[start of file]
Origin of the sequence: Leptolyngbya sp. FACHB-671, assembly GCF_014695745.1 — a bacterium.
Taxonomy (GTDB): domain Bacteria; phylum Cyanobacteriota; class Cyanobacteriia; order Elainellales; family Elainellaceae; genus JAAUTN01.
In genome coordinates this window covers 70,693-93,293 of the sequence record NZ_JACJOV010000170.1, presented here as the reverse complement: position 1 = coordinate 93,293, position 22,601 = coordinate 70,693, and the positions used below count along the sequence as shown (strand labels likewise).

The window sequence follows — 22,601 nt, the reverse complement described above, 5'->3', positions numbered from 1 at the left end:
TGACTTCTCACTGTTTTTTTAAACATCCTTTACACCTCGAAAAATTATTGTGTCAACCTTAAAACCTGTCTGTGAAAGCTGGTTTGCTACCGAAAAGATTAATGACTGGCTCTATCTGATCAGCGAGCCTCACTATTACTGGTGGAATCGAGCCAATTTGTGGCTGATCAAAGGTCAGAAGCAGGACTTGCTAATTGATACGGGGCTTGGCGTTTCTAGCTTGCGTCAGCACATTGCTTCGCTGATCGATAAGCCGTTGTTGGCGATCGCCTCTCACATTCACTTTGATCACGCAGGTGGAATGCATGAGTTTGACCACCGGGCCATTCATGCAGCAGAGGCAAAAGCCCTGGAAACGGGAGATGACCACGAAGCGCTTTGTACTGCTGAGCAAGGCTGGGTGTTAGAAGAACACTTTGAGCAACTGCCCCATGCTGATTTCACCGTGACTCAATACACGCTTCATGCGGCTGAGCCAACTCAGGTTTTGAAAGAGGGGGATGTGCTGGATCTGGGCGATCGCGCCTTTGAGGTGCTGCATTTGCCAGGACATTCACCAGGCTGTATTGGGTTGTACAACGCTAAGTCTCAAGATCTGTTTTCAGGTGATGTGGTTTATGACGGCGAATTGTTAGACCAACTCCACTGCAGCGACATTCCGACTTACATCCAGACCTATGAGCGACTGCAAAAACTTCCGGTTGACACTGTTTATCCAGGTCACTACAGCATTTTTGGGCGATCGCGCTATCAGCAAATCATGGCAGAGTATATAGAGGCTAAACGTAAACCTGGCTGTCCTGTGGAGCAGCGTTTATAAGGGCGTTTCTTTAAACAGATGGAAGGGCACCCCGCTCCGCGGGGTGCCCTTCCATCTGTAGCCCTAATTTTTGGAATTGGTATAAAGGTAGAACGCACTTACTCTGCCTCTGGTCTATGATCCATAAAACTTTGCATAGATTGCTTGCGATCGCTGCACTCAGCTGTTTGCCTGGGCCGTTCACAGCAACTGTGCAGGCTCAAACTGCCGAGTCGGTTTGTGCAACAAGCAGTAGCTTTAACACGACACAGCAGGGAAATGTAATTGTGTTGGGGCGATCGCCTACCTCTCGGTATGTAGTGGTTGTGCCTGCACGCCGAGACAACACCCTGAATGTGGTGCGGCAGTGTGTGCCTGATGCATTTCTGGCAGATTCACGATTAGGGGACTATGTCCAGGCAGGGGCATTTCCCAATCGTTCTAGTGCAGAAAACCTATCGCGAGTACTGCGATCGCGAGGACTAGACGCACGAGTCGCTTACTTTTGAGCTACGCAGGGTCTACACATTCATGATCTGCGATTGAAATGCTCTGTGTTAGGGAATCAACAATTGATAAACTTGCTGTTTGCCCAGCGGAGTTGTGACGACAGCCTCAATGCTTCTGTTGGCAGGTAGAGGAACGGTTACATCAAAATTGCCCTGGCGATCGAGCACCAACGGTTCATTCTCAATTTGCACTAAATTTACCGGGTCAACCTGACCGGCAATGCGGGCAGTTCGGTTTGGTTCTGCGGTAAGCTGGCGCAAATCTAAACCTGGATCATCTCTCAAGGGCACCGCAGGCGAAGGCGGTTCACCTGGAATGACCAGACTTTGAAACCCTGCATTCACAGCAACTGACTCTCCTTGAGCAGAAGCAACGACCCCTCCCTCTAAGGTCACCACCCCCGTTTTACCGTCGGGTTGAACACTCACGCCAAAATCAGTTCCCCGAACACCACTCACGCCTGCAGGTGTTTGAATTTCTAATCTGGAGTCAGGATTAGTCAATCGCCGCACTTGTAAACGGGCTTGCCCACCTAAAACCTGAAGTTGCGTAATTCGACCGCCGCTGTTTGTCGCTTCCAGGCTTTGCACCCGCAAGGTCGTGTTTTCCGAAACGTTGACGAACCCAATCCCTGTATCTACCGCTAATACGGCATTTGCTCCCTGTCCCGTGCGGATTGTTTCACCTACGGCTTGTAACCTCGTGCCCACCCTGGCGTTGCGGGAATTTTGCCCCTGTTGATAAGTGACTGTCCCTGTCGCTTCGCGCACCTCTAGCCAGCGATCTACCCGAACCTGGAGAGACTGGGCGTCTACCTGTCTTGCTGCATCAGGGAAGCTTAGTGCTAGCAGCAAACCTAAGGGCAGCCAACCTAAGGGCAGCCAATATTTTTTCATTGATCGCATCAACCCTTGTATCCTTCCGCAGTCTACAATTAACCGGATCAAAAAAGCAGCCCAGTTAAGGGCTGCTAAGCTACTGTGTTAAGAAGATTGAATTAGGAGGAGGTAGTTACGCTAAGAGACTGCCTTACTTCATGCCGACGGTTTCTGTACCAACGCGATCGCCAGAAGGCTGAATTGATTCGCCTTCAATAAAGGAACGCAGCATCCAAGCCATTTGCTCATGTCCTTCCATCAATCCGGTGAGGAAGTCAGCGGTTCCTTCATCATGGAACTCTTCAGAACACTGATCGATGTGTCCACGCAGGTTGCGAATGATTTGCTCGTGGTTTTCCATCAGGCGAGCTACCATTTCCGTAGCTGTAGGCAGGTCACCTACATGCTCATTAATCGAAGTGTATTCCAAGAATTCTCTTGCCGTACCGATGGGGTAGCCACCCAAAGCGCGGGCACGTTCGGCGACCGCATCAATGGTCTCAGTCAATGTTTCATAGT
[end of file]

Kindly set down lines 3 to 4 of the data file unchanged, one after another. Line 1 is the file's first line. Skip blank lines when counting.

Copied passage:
In genome coordinates this window covers 70,693-93,293 of the sequence record NZ_JACJOV010000170.1, presented here as the reverse complement: position 1 = coordinate 93,293, position 22,601 = coordinate 70,693, and the positions used below count along the sequence as shown (strand labels likewise).

The window sequence follows — 22,601 nt, the reverse complement described above, 5'->3', positions numbered from 1 at the left end: